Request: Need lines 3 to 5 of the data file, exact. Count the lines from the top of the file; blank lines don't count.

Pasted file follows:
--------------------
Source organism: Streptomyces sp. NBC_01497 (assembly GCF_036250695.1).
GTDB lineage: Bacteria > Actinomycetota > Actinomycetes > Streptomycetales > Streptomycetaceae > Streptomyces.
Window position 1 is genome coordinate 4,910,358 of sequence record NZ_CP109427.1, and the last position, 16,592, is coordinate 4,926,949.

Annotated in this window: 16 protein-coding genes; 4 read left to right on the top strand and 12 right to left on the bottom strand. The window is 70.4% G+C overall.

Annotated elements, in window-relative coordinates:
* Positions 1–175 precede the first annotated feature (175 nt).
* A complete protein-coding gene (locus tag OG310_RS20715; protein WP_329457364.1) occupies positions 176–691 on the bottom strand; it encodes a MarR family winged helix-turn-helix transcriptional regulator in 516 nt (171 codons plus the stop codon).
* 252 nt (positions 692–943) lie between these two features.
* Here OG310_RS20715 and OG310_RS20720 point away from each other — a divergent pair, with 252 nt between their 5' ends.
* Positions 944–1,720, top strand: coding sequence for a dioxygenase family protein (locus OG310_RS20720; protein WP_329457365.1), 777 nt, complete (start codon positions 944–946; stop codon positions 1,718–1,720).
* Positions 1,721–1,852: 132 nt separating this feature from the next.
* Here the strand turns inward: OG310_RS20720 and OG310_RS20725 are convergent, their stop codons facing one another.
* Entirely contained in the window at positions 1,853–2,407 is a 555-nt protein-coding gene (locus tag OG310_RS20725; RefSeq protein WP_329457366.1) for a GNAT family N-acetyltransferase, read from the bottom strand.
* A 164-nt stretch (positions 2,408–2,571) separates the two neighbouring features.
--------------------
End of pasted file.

Window position 1 is genome coordinate 4,910,358 of sequence record NZ_CP109427.1, and the last position, 16,592, is coordinate 4,926,949.

Annotated in this window: 16 protein-coding genes; 4 read left to right on the top strand and 12 right to left on the bottom strand. The window is 70.4% G+C overall.

Annotated elements, in window-relative coordinates: